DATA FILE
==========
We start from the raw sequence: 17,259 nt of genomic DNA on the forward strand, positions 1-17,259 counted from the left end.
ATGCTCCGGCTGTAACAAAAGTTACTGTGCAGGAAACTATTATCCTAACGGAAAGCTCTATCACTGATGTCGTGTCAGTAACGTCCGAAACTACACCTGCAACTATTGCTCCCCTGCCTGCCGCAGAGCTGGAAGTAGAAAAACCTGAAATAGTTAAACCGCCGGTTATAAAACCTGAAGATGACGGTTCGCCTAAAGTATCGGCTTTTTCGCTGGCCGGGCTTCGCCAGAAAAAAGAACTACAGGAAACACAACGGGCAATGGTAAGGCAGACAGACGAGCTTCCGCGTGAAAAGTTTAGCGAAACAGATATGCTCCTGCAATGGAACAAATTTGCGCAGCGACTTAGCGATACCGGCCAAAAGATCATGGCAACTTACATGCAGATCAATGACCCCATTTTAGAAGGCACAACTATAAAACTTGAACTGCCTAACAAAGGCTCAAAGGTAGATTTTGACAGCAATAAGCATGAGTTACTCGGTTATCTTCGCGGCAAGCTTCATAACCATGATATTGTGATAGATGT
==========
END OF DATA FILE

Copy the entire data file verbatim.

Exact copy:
We start from the raw sequence: 17,259 nt of genomic DNA on the forward strand, positions 1-17,259 counted from the left end.
ATGCTCCGGCTGTAACAAAAGTTACTGTGCAGGAAACTATTATCCTAACGGAAAGCTCTATCACTGATGTCGTGTCAGTAACGTCCGAAACTACACCTGCAACTATTGCTCCCCTGCCTGCCGCAGAGCTGGAAGTAGAAAAACCTGAAATAGTTAAACCGCCGGTTATAAAACCTGAAGATGACGGTTCGCCTAAAGTATCGGCTTTTTCGCTGGCCGGGCTTCGCCAGAAAAAAGAACTACAGGAAACACAACGGGCAATGGTAAGGCAGACAGACGAGCTTCCGCGTGAAAAGTTTAGCGAAACAGATATGCTCCTGCAATGGAACAAATTTGCGCAGCGACTTAGCGATACCGGCCAAAAGATCATGGCAACTTACATGCAGATCAATGACCCCATTTTAGAAGGCACAACTATAAAACTTGAACTGCCTAACAAAGGCTCAAAGGTAGATTTTGACAGCAATAAGCATGAGTTACTCGGTTATCTTCGCGGCAAGCTTCATAACCATGATATTGTGATAGATGT